The information and knowledge about the coronavirus is always fluctuating and changing. It’s a strain the world doesn’t have experience with and the Centers for Disease Control and Prevention (CDC) has admitted to initially being wrong in specific areas, such as when they thought the virus was airborne, but then later retracted that statement. With all the unknowns, it’s difficult to gage whether or not testing someone who hasn’t shown symptoms should be required to get tested. By having a close contact athlete get tested, will that reduce the spread of the virus, or is that pointless after they have been quarantined? If a student athlete doesn’t show any symptoms in the 14 days they are quarantined, then it shouldn’t be a requirement – it should be a choice. The test allows for concrete confirmation, however. By not showing any symptoms while quarantined, it waives the concern of being asymptomatic.
The Michigan Department of Health does not require close contact athletes to get tested but instead have them quarantine for 14 days in case the student is asymptomatic. In order for a student to qualify as close contact they have to be within six feet of each other for a total of 15 minutes or more. An infected person can spread the virus starting 48 hours before they show any symptoms or test positive. Athletes are required to wear masks while participating in sporting activities, however are still considered close contact, according to the CDC. Masks are meant to protect other people in case they are already positive without their knowledge but not to protect them from getting infected.
“The only sports allowed are professional and some college level sports that are following guidance,” Lynn Sutfin, a director at the Michigan Department of Health and Human Services said. “This requires COVID-19 testing of all active players at least six times per week with a turnaround time fast enough to confirm negative results within a day of unmasked close contact.”
The importance of having athletes quarantine after they come in close contact with another student who has tested positive is to make sure, in case they are asymptomatic, the spread won’t continue. According to the CDC if someone comes in contact they should be tested, even if no symptoms arise. If the test is negative and there still are no signs of being infected the person should quarantine themselves for an additional 14 days after the last exposure. DHS complies to what the Michigan Department of Health requires for close contact athletes. The CDC only recommends getting tested along with the additional two week quarantine.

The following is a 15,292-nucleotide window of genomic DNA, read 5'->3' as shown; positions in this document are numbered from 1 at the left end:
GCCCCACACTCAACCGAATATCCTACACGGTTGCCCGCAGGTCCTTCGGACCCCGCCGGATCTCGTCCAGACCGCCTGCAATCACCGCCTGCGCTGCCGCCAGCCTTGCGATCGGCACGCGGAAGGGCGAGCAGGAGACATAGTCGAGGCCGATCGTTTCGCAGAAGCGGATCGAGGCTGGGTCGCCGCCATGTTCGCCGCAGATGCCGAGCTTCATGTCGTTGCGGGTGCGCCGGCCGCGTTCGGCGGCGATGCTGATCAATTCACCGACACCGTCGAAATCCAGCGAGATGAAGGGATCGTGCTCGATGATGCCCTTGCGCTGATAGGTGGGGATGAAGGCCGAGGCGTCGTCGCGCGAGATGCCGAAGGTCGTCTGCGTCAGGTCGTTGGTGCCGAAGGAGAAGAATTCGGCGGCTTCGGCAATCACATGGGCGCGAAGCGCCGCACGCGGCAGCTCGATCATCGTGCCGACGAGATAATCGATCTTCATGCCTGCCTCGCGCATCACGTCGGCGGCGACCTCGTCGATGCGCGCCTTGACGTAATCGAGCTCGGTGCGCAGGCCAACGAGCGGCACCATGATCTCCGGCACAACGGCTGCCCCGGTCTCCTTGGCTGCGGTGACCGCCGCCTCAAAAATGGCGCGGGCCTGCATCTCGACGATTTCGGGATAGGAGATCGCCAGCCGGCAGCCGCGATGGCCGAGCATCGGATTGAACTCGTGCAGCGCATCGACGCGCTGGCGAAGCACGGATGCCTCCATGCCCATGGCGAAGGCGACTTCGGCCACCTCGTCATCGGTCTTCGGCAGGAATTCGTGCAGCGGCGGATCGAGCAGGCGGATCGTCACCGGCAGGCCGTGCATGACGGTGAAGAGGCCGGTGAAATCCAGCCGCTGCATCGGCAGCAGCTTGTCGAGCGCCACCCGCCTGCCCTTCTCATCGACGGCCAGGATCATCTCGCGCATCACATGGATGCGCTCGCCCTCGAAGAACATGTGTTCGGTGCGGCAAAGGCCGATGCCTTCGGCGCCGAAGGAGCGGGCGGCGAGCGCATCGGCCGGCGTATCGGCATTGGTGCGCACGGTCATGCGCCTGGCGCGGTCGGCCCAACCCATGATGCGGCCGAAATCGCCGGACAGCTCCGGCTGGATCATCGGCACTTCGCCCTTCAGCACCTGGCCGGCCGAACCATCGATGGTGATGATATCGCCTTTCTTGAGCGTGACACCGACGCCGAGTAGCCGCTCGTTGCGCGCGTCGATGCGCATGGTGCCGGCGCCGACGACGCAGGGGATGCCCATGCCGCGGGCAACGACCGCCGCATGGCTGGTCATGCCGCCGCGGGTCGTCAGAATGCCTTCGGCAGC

“If the athletes have been quarantined for the 14 days and actually did thier quarantine without breaking any of the rules without showing any symptoms they shouldn’t be required to get tested,” senior Sam Willertz said.
Being quarantined for 14 days can be difficult for people, even though it shouldn’t be a question of breaking the rules and mingling. If people choose not to stay home and visit others they could be potentially spreading the virus. Defeating the whole purpose of quarantine. Those decisions could put others in danger and should be required to get tested if those actions transpire.
The Michigan Health Department doesn’t make it necessary now even with what the CDC recommends. However, that doesn’t mean new information known later about the virus won’t change the health departments requirements for schools. With the unknowns floating around about the virus it’s difficult to determine whether or not the athlete should get tested. If an athlete is quarantined for 14 days and shows no symptoms it should be up to them whether or not they should get tested at this point in time. It shouldn’t be a requirement, nobody should be forced to take the test if no symptoms arise. The purpose of quarantine is in case the person is asymptomatic they won’t spread the virus.
If the athlete would like to play it on the safer side and choose to get tested, that is their own prerogative but it shouldn’t be a requirement. It takes between two and 14 days for symptoms to start appearing and if in that time frame none of the warning signs, such as losing sense of taste or shortness of breath are apparent, then the student should be able to return back to school.
graphic by Hayden Hetherington
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The Michigan Department of Health and Human Services provided these guidelines for student athletes returning to school after potential exposure.